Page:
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Twins! Air Force Launching Second X-37B Space Plane

by John Reed on March 3, 2011

The Air Force just revealed that it’s hoping to launch the second X-37B mystery space planes into orbit tomorrow or Saturday depending on the weather. While there’s been a ton of speculation about the little mystery robo-shuttle, the Air Force won’t say what it’s for other than testing, testing and more testing. Ok, is it me or does that sentence just sound weird?

From an Air Force statement announcing the second craft:

For the first X-37B OTV mission, Air Force officials focused on testing and evaluating the performance capabilities of the vehicle. This second mission will build upon the OTV-1 on-orbit demonstration, validate and replicate initial testing and fine tune the technical parameters of the vehicle tests.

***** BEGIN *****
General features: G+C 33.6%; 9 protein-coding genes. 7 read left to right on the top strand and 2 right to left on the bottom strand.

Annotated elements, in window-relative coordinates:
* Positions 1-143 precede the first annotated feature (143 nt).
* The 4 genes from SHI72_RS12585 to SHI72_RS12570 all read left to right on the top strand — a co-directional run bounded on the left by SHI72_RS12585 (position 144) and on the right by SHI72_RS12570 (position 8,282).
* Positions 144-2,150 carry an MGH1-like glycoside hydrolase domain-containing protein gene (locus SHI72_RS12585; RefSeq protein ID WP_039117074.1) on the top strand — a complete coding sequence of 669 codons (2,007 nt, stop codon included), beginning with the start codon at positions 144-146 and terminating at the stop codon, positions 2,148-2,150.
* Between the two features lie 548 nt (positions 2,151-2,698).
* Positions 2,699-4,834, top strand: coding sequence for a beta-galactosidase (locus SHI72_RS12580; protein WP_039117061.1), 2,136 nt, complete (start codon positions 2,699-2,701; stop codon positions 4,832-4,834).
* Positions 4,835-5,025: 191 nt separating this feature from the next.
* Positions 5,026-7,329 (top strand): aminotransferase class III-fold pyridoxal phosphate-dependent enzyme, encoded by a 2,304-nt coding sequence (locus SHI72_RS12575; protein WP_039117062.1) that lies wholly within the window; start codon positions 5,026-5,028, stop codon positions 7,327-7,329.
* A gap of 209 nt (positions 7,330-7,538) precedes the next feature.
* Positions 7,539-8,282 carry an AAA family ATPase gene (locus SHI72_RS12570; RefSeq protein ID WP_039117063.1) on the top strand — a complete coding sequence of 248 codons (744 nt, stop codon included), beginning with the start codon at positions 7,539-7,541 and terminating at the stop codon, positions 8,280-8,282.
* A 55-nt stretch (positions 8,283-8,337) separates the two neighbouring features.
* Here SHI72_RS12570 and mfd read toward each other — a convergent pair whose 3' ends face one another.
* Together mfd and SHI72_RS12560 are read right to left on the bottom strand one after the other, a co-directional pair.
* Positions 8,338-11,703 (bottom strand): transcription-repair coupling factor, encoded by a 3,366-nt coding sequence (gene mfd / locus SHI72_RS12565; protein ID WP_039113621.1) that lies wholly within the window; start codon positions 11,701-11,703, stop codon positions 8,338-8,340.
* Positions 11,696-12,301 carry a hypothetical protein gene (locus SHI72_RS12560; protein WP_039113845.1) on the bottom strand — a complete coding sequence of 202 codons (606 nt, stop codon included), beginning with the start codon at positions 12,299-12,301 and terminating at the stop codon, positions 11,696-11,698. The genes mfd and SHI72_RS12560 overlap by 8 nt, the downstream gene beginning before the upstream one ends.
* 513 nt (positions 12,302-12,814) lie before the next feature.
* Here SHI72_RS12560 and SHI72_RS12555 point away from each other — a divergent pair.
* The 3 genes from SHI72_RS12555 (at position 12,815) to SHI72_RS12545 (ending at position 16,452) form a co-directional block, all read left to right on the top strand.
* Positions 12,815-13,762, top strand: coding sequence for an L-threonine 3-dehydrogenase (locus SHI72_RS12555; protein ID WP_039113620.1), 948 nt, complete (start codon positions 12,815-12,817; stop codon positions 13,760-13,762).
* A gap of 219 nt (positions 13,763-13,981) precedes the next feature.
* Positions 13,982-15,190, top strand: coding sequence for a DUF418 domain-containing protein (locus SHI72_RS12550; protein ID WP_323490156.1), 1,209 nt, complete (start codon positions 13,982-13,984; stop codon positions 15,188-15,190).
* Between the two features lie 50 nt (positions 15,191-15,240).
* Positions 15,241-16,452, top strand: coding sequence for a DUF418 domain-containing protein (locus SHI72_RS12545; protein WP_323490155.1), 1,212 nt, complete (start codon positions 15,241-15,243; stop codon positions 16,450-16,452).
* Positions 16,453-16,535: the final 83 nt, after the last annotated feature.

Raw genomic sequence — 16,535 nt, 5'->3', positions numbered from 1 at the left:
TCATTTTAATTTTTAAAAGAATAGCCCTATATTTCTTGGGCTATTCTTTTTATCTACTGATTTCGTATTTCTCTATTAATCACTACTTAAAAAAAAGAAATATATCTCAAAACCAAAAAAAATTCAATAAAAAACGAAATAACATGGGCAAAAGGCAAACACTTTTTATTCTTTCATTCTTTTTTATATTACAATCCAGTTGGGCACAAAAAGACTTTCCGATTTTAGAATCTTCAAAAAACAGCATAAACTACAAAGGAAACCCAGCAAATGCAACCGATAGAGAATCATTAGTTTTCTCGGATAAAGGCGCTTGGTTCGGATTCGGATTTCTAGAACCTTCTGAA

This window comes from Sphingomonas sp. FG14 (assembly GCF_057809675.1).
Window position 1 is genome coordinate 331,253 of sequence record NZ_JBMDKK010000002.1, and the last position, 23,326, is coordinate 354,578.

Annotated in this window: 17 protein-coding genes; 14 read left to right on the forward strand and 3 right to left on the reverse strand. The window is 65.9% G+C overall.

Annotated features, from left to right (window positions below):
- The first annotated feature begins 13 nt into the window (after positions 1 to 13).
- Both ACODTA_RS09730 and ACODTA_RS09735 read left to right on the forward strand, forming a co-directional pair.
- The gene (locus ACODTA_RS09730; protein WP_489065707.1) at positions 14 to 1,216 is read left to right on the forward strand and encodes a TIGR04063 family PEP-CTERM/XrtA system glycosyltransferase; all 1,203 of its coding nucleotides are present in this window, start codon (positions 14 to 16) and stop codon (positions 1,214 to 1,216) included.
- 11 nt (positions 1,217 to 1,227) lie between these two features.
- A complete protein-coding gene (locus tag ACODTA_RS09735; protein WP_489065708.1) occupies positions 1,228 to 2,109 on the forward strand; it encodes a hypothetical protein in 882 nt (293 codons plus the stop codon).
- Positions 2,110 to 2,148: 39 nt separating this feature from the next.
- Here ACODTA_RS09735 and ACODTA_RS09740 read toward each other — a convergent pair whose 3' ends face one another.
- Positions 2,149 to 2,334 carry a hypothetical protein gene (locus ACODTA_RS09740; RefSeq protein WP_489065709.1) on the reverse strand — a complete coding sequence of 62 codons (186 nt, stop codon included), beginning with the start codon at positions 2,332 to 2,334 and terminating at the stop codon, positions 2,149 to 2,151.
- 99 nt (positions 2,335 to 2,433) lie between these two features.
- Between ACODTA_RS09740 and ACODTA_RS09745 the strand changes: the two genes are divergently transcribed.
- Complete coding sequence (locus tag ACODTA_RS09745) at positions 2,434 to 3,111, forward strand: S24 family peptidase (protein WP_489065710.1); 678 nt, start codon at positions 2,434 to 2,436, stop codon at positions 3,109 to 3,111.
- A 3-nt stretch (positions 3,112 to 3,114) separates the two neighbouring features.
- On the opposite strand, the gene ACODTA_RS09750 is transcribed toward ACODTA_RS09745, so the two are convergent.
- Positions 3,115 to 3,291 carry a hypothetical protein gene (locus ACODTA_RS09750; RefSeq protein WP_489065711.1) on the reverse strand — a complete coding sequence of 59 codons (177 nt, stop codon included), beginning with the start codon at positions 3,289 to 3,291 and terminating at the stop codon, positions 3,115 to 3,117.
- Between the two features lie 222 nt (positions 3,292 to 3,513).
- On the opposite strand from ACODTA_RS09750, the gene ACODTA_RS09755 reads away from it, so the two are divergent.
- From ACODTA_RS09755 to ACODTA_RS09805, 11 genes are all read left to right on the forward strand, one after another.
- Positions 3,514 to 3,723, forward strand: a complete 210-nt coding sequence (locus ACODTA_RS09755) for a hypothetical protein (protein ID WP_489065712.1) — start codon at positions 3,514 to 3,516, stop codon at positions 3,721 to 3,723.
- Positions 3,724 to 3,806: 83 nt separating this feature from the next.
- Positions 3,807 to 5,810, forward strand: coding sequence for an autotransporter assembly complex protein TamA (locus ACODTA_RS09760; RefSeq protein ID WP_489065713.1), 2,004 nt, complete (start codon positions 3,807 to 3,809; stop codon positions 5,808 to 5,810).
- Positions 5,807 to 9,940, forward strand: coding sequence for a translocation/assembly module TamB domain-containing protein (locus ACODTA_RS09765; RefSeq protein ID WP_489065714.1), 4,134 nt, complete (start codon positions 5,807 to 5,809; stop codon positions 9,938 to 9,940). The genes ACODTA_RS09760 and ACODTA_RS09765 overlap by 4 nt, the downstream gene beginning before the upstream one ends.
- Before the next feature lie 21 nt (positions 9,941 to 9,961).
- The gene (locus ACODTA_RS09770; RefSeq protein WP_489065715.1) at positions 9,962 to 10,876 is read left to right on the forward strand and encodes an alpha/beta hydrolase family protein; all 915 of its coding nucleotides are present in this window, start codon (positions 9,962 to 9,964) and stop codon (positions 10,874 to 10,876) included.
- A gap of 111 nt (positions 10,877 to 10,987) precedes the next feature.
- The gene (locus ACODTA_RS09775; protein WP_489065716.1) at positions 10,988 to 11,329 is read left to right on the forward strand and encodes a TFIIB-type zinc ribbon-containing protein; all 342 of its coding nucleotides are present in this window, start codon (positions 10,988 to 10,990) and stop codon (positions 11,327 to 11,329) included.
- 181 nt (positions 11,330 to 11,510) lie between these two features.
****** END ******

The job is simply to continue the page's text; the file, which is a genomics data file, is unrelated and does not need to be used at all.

So yeah, we definitely know what it’s up to. Right.

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{ 21 comments… read them below or add one }

Uncle Bill March 3, 2011 at 8:24 pm

What we do know is that it is easy to launch, has long endurance, stealthiness and an ability to maneuver that is an order of magnitude greater than anything before. And a fat payload bay.

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Snake_Plissken March 4, 2011 at 5:31 am

The fat payload bay, easy launch capability and supposed quick turnaround time reminds me of a mini version of Thunderbird 2 with its modular slot-in cargo pods.

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roland March 3, 2011 at 9:01 pm

Does it have an ion drive powered engine like that of the startrek or the NASA test flight currently used or in test?
http://www.dailygalaxy.com/my_weblog/2010/10/willhttp://articles.cnn.com/2000-08-18/tech/deep.spac